First published on Dev Letters
I was recently asked by a Computer Science college fresher about plans and advice for this new adventure of theirs. Here is the exact reply I sent.
I don't know if this will be a self-fulfilling answer. But here it goes.
The truth is, you can't really plan a lot. At least, that's what I believe in. Instead, find something that you are interested in, and do it.
Like, for example, at first, I got interested in how Android apps were built. So I learned the shit out of Android development in a couple of days. Obviously, you can't do that by following a course or something (it helps though I will say).
I think the most important thing in the process of learning is putting it into practice. As they say "All work and no play makes Jack a dull boy". Maybe, this is something similar to that.
If you just learn a lot and don't do anything practical with it, you won't make much real progress. I for one have felt this in fitness, and other personal areas. I have read a lot, I know a lot but I am not a lot.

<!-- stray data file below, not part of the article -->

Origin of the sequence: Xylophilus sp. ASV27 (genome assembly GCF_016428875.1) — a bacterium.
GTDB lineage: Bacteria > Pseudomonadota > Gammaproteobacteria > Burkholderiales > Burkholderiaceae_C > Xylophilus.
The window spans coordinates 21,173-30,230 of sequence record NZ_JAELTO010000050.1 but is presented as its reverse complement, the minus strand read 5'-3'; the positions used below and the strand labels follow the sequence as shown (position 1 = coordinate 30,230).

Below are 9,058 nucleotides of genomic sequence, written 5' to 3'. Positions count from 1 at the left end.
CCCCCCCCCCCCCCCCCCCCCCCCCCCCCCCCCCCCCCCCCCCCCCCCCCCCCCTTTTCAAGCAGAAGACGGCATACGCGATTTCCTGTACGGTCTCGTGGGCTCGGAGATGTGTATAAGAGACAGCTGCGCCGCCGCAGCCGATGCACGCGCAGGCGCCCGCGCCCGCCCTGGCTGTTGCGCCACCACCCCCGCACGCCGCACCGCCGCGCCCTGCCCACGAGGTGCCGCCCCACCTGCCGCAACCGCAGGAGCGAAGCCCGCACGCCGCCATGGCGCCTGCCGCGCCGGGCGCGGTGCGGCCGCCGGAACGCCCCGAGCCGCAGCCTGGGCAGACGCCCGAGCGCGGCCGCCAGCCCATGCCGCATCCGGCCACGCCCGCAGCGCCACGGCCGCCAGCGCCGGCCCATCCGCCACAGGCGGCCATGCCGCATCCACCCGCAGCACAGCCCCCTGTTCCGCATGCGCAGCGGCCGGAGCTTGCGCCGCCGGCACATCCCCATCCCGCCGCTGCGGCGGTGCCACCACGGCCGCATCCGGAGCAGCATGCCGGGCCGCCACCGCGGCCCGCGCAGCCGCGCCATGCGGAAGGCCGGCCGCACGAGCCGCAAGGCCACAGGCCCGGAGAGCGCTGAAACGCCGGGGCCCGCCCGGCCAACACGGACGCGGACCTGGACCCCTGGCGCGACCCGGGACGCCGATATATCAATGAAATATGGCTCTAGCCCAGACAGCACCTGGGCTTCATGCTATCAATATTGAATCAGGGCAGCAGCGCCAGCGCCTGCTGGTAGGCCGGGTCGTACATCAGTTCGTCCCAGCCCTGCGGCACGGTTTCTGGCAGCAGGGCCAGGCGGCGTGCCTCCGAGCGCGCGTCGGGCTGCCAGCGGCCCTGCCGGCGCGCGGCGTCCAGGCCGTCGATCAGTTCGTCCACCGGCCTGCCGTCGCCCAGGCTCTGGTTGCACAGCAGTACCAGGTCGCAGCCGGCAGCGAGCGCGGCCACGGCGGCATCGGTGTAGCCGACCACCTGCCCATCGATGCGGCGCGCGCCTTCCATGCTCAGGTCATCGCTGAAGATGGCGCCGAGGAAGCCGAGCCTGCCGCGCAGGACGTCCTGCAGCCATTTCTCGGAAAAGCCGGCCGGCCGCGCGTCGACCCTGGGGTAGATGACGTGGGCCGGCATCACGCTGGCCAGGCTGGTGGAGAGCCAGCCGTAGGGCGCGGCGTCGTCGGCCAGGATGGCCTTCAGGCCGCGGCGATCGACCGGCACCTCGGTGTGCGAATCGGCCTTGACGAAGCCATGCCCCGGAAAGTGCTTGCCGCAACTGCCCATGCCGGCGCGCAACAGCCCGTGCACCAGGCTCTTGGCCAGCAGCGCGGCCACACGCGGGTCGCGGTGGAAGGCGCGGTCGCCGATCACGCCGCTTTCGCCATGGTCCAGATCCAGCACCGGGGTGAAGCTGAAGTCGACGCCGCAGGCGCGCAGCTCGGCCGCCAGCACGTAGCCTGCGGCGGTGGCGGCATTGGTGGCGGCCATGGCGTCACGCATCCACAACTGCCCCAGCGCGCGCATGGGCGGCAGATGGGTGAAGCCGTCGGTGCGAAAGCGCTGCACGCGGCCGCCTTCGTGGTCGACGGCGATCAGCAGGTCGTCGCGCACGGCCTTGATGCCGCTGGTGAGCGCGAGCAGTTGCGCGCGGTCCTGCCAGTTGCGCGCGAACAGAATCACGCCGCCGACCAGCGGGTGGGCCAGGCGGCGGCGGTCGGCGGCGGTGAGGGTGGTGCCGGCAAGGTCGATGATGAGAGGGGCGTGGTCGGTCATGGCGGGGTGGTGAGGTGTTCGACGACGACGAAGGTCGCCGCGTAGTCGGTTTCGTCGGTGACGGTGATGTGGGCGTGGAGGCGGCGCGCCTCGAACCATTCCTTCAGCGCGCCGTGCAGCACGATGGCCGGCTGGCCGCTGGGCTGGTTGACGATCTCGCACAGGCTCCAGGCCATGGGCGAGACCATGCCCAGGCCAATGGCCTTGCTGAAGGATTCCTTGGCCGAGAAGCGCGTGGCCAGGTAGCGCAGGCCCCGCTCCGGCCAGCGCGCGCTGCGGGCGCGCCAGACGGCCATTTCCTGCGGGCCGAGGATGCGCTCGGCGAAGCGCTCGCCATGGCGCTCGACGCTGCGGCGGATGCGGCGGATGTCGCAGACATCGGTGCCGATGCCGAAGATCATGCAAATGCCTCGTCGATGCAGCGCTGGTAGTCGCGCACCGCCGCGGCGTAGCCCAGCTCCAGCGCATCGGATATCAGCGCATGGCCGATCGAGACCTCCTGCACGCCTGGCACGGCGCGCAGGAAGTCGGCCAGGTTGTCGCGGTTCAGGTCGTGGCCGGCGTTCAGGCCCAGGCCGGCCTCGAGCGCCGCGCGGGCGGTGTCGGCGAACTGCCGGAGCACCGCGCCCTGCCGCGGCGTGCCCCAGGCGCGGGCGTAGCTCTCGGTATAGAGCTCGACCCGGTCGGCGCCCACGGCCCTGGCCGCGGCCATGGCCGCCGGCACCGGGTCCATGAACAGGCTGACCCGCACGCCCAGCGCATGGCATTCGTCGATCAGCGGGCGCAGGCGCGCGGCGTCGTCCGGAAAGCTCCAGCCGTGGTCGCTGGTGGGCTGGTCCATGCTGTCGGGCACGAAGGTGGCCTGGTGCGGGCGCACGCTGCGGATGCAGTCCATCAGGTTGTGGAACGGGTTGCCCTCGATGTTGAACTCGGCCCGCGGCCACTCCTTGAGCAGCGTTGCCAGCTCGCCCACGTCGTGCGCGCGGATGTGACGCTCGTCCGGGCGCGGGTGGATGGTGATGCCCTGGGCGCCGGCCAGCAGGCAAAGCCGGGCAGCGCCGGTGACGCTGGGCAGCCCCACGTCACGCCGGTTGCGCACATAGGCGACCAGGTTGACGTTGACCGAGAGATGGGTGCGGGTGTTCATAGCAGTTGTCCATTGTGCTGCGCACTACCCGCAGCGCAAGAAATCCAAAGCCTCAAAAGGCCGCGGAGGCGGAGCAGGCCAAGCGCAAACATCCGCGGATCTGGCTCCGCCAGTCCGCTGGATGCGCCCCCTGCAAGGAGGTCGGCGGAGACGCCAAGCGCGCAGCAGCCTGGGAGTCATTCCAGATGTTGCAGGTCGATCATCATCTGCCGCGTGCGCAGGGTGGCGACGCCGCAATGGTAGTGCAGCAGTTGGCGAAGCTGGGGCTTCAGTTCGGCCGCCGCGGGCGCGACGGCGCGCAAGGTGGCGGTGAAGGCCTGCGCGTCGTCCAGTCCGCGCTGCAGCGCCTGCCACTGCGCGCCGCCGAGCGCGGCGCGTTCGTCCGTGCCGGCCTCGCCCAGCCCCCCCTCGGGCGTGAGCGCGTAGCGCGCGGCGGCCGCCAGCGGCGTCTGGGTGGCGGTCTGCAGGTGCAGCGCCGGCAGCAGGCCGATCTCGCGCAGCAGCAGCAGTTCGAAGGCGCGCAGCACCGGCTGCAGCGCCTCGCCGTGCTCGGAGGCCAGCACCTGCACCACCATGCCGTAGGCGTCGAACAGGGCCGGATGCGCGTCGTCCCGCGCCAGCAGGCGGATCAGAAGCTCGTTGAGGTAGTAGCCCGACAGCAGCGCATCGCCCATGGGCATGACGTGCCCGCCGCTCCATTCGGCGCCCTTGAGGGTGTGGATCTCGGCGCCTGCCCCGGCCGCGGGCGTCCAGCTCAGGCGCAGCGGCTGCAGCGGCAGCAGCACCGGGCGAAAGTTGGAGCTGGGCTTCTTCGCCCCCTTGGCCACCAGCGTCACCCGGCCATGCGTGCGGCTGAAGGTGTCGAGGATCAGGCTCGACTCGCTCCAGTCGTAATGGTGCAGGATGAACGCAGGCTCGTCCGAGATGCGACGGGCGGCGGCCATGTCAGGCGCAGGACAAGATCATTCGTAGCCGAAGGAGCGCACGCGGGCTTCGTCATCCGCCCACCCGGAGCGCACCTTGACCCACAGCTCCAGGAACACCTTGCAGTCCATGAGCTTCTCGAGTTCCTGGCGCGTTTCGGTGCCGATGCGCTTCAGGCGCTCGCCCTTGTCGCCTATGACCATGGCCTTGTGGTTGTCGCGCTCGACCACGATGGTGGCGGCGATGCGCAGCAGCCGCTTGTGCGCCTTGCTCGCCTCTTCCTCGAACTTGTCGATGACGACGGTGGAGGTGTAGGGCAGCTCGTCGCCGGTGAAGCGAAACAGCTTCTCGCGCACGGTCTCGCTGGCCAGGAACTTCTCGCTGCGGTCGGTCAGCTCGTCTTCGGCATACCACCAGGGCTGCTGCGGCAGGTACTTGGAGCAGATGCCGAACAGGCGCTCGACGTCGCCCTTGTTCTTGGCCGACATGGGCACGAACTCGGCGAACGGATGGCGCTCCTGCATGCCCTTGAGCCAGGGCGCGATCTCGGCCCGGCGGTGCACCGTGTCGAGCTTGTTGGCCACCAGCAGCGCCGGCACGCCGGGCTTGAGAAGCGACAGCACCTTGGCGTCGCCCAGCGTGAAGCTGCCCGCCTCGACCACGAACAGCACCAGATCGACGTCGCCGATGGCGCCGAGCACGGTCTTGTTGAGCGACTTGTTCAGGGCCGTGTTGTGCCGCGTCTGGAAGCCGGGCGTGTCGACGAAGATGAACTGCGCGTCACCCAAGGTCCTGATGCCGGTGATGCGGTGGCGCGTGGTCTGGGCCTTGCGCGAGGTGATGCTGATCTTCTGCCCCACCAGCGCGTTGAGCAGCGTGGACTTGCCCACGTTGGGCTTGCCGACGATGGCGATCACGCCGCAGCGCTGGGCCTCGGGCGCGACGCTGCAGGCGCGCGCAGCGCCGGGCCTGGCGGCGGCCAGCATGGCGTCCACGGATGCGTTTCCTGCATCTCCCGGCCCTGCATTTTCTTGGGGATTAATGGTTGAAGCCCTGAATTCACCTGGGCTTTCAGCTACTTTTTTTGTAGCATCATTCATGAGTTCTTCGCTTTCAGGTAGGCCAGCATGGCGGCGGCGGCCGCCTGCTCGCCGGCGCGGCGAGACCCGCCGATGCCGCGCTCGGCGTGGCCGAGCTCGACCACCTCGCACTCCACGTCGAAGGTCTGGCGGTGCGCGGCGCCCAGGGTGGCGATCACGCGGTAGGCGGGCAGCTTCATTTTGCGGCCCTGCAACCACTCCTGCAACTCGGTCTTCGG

So that's my #1 advice I will give to anyone.
If you are specifically asking about courses and such, my best suggestion would be learning from the best Udemy courses.
Just go up there and search for the term you want to learn. Like "Python".
You will see courses with a high number of ratings (10k+) and a good average score (4.5+). Those are the courses that you can blindly pay for. And they are cheap, like 700Rs (10$) so no harm done if it doesn't help you.
And apart from that, keep an eye open on internship opportunities (use Angel.co). There are remote internships which don't require to be physically present in the company's office. You can apply for them, even with college going on (not recommended though).
I know, at first you might feel that you are not good enough for those internships, but trust me, everyone feels like that.
Even if you are 40-50% of what the internship demands, you should apply for it. You can always learn more things later, either when you are actually doing the internship OR in the time you have before starting the internship.
Internships are important because there is just so much you can learn by making personal projects.
They give you a glimpse of real-world software development that is invaluable. I will go as far as to say that you should be open to taking an unpaid internship as your first, provided you are taking it soon enough.
I think that's pretty much what I can think right now. Maybe I missed something but I am writing a lot these days.
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